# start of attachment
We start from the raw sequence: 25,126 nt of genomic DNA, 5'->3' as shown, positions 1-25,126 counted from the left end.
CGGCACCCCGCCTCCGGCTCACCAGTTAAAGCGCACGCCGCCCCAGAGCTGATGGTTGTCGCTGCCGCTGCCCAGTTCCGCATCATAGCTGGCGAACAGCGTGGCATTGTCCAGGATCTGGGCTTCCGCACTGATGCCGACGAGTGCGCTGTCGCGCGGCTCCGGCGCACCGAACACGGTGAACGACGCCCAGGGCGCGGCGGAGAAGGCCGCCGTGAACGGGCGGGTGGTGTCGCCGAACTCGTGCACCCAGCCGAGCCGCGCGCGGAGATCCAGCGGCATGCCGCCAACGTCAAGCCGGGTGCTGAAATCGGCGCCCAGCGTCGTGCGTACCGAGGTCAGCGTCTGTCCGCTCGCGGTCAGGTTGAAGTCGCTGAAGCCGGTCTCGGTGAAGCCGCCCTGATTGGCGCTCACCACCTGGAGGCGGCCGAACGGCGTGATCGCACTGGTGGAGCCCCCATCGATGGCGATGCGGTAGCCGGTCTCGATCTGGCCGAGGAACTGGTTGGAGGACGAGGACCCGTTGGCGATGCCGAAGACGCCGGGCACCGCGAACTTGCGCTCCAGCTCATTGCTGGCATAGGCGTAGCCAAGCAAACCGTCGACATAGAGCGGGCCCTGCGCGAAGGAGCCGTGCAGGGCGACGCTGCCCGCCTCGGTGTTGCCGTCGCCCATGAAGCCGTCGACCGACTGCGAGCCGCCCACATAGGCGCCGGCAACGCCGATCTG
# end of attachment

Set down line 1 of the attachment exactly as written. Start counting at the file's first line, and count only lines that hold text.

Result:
We start from the raw sequence: 25,126 nt of genomic DNA, 5'->3' as shown, positions 1-25,126 counted from the left end.